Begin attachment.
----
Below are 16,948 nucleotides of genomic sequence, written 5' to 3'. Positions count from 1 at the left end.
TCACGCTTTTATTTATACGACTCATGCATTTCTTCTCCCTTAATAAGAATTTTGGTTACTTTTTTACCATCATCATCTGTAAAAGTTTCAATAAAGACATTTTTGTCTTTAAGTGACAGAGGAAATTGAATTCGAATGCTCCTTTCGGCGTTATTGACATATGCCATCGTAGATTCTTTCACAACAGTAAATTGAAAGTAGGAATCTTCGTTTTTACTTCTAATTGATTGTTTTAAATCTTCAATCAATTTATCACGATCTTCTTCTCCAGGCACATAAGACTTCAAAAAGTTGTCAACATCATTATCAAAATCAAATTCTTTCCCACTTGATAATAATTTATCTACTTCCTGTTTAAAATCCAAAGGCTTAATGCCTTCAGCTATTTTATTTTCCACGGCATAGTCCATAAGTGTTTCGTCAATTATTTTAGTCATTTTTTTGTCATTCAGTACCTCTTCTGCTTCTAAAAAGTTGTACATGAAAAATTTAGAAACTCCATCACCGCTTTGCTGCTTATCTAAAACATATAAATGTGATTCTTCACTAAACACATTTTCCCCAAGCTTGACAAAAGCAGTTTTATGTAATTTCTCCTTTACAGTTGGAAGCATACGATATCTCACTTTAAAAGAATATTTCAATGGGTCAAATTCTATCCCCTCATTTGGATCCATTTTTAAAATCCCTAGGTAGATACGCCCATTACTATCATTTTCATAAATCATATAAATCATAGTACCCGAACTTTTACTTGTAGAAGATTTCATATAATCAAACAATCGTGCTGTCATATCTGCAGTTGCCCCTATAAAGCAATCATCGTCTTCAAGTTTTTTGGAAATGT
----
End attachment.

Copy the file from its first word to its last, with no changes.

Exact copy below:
Below are 16,948 nucleotides of genomic sequence, written 5' to 3'. Positions count from 1 at the left end.
TCACGCTTTTATTTATACGACTCATGCATTTCTTCTCCCTTAATAAGAATTTTGGTTACTTTTTTACCATCATCATCTGTAAAAGTTTCAATAAAGACATTTTTGTCTTTAAGTGACAGAGGAAATTGAATTCGAATGCTCCTTTCGGCGTTATTGACATATGCCATCGTAGATTCTTTCACAACAGTAAATTGAAAGTAGGAATCTTCGTTTTTACTTCTAATTGATTGTTTTAAATCTTCAATCAATTTATCACGATCTTCTTCTCCAGGCACATAAGACTTCAAAAAGTTGTCAACATCATTATCAAAATCAAATTCTTTCCCACTTGATAATAATTTATCTACTTCCTGTTTAAAATCCAAAGGCTTAATGCCTTCAGCTATTTTATTTTCCACGGCATAGTCCATAAGTGTTTCGTCAATTATTTTAGTCATTTTTTTGTCATTCAGTACCTCTTCTGCTTCTAAAAAGTTGTACATGAAAAATTTAGAAACTCCATCACCGCTTTGCTGCTTATCTAAAACATATAAATGTGATTCTTCACTAAACACATTTTCCCCAAGCTTGACAAAAGCAGTTTTATGTAATTTCTCCTTTACAGTTGGAAGCATACGATATCTCACTTTAAAAGAATATTTCAATGGGTCAAATTCTATCCCCTCATTTGGATCCATTTTTAAAATCCCTAGGTAGATACGCCCATTACTATCATTTTCATAAATCATATAAATCATAGTACCCGAACTTTTACTTGTAGAAGATTTCATATAATCAAACAATCGTGCTGTCATATCTGCAGTTGCCCCTATAAAGCAATCATCGTCTTCAAGTTTTTTGGAAATGT